The Museum in the River

The Weserburg, Bremen’s museum of modern art—one of the largest museums in Germany with an international reputation—is located in the middle of the Weser River in the heart of the Hanseatic city. The institution does not only consider itself in the middle of the river geographically: constantly alternating presentations of works from famous private collections as well as special exhibitions show the dynamic development of modern art from the sixties to the present. A supporting program consisting of weekly guided tours, concerts, lectures, performances, discussions with artists, and film screenings make the Weserburg one of the liveliest places in town. 

The First Collector’s Museum in Europe

The idea for a collector’s museum, an institution in which the collector is not only the lender but a committed mediator of modern art, was implemented for the first time in Europe in Bremen, a concept that clearly sets the Weserburg apart from traditional art museums. Various focuses have been selected from several German collections that provide insight into the world of art that is as personal as it is diverse. The private collector’s individual passion for art is combined with the scholarly eye of the museum in the special atmosphere of this historic building. In an impressive tour, visitors do not follow a path alongside art-historical developments, rather they follow dialogues between the individual works of art. The appeal lies in the interaction between the individual private collections. When strolling through the exhibition spaces, the juxtaposition and coexistence of different collection concepts under one roof enables experiencing contemporary art from ever new, in part surprising angles of vision.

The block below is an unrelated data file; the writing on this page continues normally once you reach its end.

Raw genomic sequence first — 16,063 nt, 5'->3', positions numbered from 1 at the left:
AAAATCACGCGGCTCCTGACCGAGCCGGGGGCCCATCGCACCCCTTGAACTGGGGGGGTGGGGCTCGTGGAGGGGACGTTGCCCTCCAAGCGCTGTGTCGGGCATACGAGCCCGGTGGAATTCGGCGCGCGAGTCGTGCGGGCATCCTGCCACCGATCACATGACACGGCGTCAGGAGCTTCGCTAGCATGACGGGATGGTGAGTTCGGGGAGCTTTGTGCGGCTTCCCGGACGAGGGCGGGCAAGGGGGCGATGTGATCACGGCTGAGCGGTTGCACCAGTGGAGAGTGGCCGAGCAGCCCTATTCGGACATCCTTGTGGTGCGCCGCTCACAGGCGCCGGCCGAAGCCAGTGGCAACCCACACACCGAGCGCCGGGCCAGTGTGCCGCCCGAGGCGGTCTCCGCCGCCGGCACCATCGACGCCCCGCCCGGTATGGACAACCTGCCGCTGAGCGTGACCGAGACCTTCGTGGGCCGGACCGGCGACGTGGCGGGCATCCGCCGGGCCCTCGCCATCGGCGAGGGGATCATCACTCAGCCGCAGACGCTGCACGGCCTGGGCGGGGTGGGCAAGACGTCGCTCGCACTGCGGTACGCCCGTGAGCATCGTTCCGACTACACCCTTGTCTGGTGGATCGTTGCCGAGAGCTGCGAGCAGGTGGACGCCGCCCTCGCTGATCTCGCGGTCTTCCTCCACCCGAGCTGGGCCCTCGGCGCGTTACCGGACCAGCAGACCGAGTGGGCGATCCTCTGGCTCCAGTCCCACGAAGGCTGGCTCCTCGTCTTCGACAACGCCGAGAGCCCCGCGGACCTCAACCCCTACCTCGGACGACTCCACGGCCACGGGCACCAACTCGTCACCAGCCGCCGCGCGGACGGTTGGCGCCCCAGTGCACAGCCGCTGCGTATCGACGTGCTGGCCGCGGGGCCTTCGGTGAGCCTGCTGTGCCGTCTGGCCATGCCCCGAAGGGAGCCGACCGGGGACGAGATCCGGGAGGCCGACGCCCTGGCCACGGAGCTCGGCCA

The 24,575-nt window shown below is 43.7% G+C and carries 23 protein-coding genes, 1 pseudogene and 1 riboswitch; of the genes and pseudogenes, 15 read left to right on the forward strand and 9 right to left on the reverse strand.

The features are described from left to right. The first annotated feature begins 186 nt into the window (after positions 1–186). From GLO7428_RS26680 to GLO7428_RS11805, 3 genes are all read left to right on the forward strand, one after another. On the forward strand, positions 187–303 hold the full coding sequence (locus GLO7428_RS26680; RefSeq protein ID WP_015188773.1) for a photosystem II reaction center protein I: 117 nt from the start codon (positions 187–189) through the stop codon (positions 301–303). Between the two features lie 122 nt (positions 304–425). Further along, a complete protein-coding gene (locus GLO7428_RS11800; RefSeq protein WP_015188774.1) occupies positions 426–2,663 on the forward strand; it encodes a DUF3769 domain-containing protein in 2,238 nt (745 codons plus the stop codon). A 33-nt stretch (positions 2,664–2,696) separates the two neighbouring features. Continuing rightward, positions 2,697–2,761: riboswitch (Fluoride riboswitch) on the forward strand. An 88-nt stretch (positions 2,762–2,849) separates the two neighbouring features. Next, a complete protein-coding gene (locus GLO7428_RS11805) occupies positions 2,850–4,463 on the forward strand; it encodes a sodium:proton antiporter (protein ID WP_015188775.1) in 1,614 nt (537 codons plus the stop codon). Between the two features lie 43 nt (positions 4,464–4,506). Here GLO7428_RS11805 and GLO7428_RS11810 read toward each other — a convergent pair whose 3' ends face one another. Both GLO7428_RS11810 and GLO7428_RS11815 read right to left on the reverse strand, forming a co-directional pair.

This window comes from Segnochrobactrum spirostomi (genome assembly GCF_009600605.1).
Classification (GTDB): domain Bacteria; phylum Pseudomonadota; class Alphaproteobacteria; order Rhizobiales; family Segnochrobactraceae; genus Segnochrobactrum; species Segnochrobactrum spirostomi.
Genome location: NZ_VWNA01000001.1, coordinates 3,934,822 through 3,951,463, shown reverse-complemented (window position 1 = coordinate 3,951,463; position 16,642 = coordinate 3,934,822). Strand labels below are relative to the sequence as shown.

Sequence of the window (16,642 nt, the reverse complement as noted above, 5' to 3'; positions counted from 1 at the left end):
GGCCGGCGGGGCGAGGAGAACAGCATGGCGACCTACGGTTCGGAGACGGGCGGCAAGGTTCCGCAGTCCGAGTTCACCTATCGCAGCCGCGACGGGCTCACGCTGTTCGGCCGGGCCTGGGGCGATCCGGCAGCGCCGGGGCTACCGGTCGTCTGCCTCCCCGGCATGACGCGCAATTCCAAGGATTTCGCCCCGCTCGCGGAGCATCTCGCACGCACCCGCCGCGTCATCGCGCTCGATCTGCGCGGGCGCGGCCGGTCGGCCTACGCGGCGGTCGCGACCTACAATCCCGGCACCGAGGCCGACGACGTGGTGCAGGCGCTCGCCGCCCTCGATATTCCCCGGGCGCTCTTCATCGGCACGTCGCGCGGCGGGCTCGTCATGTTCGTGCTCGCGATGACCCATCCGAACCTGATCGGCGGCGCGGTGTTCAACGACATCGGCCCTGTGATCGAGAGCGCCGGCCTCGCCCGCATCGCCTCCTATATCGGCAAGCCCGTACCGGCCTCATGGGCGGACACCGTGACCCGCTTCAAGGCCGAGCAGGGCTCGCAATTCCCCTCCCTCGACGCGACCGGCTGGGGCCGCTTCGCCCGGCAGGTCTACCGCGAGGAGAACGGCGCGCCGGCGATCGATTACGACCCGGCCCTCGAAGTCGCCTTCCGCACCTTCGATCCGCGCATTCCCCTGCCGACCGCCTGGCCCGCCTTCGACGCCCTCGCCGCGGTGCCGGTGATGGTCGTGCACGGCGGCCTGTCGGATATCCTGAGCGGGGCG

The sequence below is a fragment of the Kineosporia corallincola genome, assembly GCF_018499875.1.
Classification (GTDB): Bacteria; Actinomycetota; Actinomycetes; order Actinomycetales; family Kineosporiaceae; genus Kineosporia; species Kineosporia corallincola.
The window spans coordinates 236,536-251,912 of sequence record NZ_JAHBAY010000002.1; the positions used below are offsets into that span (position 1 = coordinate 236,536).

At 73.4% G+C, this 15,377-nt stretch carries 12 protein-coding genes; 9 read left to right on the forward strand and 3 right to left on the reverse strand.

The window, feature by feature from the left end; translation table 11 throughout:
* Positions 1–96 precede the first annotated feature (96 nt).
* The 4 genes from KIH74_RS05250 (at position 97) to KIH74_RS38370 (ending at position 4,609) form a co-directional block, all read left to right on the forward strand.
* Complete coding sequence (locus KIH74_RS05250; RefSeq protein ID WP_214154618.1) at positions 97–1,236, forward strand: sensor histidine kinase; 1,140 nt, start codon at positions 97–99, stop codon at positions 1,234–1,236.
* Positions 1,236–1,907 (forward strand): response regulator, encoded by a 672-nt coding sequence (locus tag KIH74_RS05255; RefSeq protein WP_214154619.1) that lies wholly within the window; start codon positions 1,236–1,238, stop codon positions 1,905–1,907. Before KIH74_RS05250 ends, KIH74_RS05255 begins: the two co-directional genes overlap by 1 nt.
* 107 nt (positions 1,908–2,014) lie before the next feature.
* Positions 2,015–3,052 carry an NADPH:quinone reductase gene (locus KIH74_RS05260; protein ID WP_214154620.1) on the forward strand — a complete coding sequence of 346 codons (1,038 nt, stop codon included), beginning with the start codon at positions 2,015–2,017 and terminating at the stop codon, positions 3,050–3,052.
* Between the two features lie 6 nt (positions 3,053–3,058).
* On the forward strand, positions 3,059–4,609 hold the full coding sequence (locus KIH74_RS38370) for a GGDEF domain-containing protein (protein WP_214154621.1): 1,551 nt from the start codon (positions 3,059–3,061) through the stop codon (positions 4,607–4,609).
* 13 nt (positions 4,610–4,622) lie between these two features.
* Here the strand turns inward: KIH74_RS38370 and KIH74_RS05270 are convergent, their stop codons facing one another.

The old warehouses of the Weserburg can look back at an eventful history. Before art took up residence in the building, it housed a tobacco factory and later the Schilling coffee roasting facility. In 1893, the cigarette factory Ad. Hagens & Co. purchased the packing houses nos. 20a–d, which were built on the Teerhof by the C. Poppe company, and in 1897 built the so-called Hagensburg. The architect Johann Rippe was in charge of construction, and the building constituted the spectacular completion of the development of the Teerhof before World War II. The two neo-Gothic gate towers in particular loosened the monotony of the rows of packing houses and were an eye-catcher when viewed from the Kaiserbrücke (now the Bürgermeister-Smidt-Brücke). [More]

The Collections

Since it opened in 1991, the Weserburg has presented art from a number of private European collections, which enables viewers to perceive the spirited variety of contemporary art in a special way. Unlike public institutions, as art lovers, private collectors are only committed to their own preferences. By pursuing their personal ideas and passions, collections are created with an unmistakable character of their own. [more]

Freunde für die Kunst

Als Mitglied der Museumsfreunde Weserburg genießen Sie viele Vorteile.


Tuesday to Sunday 11 am–6 pm
Thursday 11 am–8 p.m.
Closed on Monday


Adults 9 Euro
Reduced 5 Euro




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